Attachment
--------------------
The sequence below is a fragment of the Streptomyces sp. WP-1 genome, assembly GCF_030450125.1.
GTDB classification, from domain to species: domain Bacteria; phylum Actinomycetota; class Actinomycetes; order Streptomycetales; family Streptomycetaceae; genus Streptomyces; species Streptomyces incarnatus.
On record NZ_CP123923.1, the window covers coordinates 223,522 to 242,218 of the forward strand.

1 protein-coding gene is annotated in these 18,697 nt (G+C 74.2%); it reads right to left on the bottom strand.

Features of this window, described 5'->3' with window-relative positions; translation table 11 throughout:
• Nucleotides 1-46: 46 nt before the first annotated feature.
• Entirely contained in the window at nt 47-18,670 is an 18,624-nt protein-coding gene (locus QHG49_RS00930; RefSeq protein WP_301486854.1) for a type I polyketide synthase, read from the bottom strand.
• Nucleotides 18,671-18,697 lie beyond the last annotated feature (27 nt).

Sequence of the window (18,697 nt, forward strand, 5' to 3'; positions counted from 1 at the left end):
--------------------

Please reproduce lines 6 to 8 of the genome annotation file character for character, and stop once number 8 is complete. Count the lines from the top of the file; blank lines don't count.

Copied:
• Nucleotides 1-46: 46 nt before the first annotated feature.
• Entirely contained in the window at nt 47-18,670 is an 18,624-nt protein-coding gene (locus QHG49_RS00930; RefSeq protein WP_301486854.1) for a type I polyketide synthase, read from the bottom strand.
• Nucleotides 18,671-18,697 lie beyond the last annotated feature (27 nt).